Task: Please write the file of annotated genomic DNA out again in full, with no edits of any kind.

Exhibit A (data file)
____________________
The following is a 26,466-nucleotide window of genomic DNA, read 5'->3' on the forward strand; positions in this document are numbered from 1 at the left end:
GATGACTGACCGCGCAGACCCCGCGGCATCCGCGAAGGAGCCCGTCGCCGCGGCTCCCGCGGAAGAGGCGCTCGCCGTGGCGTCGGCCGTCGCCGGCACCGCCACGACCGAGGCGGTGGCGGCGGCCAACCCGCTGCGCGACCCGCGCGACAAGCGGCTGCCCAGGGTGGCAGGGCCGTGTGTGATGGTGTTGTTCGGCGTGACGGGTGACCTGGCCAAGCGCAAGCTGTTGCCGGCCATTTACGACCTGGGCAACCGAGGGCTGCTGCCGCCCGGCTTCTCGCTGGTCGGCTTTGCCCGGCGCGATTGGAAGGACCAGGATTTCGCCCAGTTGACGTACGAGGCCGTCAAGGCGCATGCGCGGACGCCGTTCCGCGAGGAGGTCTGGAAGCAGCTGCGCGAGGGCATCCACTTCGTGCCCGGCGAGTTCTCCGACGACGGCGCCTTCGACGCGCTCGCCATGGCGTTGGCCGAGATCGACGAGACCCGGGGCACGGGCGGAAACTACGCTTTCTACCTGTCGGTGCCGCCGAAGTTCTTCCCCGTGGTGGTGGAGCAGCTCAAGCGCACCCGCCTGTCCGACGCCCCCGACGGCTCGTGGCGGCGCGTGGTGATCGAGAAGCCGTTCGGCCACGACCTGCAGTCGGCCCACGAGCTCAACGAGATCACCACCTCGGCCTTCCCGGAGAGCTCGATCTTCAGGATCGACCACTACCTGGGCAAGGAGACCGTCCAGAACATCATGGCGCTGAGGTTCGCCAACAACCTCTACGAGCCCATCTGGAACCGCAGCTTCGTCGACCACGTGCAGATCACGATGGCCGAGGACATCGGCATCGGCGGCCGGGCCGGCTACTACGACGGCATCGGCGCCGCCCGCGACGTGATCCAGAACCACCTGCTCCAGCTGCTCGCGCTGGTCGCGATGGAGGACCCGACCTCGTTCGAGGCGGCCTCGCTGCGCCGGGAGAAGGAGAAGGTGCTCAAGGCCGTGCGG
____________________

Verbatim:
The following is a 26,466-nucleotide window of genomic DNA, read 5'->3' on the forward strand; positions in this document are numbered from 1 at the left end:
GATGACTGACCGCGCAGACCCCGCGGCATCCGCGAAGGAGCCCGTCGCCGCGGCTCCCGCGGAAGAGGCGCTCGCCGTGGCGTCGGCCGTCGCCGGCACCGCCACGACCGAGGCGGTGGCGGCGGCCAACCCGCTGCGCGACCCGCGCGACAAGCGGCTGCCCAGGGTGGCAGGGCCGTGTGTGATGGTGTTGTTCGGCGTGACGGGTGACCTGGCCAAGCGCAAGCTGTTGCCGGCCATTTACGACCTGGGCAACCGAGGGCTGCTGCCGCCCGGCTTCTCGCTGGTCGGCTTTGCCCGGCGCGATTGGAAGGACCAGGATTTCGCCCAGTTGACGTACGAGGCCGTCAAGGCGCATGCGCGGACGCCGTTCCGCGAGGAGGTCTGGAAGCAGCTGCGCGAGGGCATCCACTTCGTGCCCGGCGAGTTCTCCGACGACGGCGCCTTCGACGCGCTCGCCATGGCGTTGGCCGAGATCGACGAGACCCGGGGCACGGGCGGAAACTACGCTTTCTACCTGTCGGTGCCGCCGAAGTTCTTCCCCGTGGTGGTGGAGCAGCTCAAGCGCACCCGCCTGTCCGACGCCCCCGACGGCTCGTGGCGGCGCGTGGTGATCGAGAAGCCGTTCGGCCACGACCTGCAGTCGGCCCACGAGCTCAACGAGATCACCACCTCGGCCTTCCCGGAGAGCTCGATCTTCAGGATCGACCACTACCTGGGCAAGGAGACCGTCCAGAACATCATGGCGCTGAGGTTCGCCAACAACCTCTACGAGCCCATCTGGAACCGCAGCTTCGTCGACCACGTGCAGATCACGATGGCCGAGGACATCGGCATCGGCGGCCGGGCCGGCTACTACGACGGCATCGGCGCCGCCCGCGACGTGATCCAGAACCACCTGCTCCAGCTGCTCGCGCTGGTCGCGATGGAGGACCCGACCTCGTTCGAGGCGGCCTCGCTGCGCCGGGAGAAGGAGAAGGTGCTCAAGGCCGTGCGG